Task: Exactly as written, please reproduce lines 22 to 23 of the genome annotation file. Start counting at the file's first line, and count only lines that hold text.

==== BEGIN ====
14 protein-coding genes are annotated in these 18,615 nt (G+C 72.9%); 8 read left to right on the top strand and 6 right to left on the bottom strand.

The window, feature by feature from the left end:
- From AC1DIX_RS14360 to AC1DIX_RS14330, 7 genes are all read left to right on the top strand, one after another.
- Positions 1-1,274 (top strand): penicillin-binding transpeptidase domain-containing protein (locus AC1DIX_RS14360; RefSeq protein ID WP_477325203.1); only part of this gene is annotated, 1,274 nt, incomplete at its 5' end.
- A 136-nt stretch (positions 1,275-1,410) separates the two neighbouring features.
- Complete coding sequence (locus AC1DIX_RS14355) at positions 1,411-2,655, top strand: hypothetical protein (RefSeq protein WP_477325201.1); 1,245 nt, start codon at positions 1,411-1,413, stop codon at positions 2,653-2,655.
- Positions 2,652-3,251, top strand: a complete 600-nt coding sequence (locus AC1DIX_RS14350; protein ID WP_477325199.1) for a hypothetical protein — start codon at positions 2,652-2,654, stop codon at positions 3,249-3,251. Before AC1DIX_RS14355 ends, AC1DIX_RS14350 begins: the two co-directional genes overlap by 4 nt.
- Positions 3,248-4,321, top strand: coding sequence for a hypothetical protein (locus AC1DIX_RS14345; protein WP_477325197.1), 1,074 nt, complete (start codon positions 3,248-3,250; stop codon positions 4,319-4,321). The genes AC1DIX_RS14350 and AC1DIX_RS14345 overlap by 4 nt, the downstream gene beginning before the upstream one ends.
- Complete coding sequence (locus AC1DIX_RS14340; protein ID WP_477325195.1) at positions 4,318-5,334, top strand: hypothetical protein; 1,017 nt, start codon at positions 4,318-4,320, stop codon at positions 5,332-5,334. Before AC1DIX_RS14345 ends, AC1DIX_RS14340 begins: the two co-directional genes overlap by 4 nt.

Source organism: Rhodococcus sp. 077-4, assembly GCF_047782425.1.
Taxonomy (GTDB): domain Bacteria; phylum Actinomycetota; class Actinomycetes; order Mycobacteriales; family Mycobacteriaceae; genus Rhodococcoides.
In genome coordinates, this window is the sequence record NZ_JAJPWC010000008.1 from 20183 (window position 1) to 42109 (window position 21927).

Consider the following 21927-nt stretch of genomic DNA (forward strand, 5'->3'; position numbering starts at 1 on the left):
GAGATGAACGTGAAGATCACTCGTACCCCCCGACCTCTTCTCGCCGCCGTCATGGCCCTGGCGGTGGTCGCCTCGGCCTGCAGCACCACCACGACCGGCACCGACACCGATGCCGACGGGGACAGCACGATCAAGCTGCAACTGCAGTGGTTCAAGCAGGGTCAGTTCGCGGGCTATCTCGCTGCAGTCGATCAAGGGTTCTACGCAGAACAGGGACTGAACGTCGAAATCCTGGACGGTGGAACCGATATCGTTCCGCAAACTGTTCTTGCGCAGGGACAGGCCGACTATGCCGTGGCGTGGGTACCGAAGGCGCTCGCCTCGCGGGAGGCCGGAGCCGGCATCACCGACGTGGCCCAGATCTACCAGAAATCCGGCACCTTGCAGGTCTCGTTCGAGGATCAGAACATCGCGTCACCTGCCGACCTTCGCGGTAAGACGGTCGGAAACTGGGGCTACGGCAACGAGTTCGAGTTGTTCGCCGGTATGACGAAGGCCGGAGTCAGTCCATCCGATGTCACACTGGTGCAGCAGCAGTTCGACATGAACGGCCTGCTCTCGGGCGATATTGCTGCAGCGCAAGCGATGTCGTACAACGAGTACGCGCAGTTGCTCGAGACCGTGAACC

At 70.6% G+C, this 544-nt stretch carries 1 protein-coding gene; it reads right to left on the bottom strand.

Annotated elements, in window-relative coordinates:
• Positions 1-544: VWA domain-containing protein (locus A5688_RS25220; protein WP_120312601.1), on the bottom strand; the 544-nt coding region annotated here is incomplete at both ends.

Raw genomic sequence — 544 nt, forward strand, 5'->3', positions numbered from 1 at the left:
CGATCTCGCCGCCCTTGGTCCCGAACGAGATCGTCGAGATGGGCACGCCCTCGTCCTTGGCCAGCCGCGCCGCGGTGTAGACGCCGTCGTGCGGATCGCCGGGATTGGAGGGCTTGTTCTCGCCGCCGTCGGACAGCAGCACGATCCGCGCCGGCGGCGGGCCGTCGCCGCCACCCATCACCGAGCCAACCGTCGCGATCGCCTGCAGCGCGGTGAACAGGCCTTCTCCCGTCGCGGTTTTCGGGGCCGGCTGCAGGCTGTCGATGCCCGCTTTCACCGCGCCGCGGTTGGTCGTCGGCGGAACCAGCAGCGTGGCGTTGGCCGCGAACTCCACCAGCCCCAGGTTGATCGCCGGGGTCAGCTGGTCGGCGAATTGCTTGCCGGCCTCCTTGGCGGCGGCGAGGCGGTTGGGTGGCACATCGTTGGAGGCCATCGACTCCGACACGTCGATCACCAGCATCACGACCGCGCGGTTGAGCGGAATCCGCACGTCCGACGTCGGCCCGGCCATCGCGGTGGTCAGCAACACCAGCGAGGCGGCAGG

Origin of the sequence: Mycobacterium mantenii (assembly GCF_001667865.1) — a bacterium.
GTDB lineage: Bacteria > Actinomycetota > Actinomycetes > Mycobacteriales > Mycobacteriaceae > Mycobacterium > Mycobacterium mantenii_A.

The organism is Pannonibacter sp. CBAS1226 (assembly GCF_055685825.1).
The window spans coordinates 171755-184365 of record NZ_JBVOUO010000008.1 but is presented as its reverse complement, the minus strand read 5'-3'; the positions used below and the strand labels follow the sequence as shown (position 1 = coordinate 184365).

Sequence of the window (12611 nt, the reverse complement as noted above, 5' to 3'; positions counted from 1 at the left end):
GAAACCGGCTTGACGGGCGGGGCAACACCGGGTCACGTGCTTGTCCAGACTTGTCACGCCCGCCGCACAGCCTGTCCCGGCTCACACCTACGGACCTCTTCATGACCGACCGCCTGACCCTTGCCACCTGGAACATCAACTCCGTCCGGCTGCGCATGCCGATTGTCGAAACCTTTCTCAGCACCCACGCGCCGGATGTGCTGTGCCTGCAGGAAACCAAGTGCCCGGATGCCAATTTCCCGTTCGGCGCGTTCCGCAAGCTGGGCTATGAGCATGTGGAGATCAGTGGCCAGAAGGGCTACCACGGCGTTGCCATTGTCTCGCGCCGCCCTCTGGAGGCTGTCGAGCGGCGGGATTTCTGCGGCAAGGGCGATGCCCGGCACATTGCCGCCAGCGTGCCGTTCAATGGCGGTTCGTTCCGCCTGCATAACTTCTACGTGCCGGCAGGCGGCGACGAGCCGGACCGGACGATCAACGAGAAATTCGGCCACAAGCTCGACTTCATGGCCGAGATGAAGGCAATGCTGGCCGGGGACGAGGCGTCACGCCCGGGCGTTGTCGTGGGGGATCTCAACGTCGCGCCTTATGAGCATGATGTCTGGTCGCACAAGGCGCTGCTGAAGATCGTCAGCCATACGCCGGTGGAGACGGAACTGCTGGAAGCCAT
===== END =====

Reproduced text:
The organism is Pannonibacter sp. CBAS1226 (assembly GCF_055685825.1).
The window spans coordinates 171755-184365 of record NZ_JBVOUO010000008.1 but is presented as its reverse complement, the minus strand read 5'-3'; the positions used below and the strand labels follow the sequence as shown (position 1 = coordinate 184365).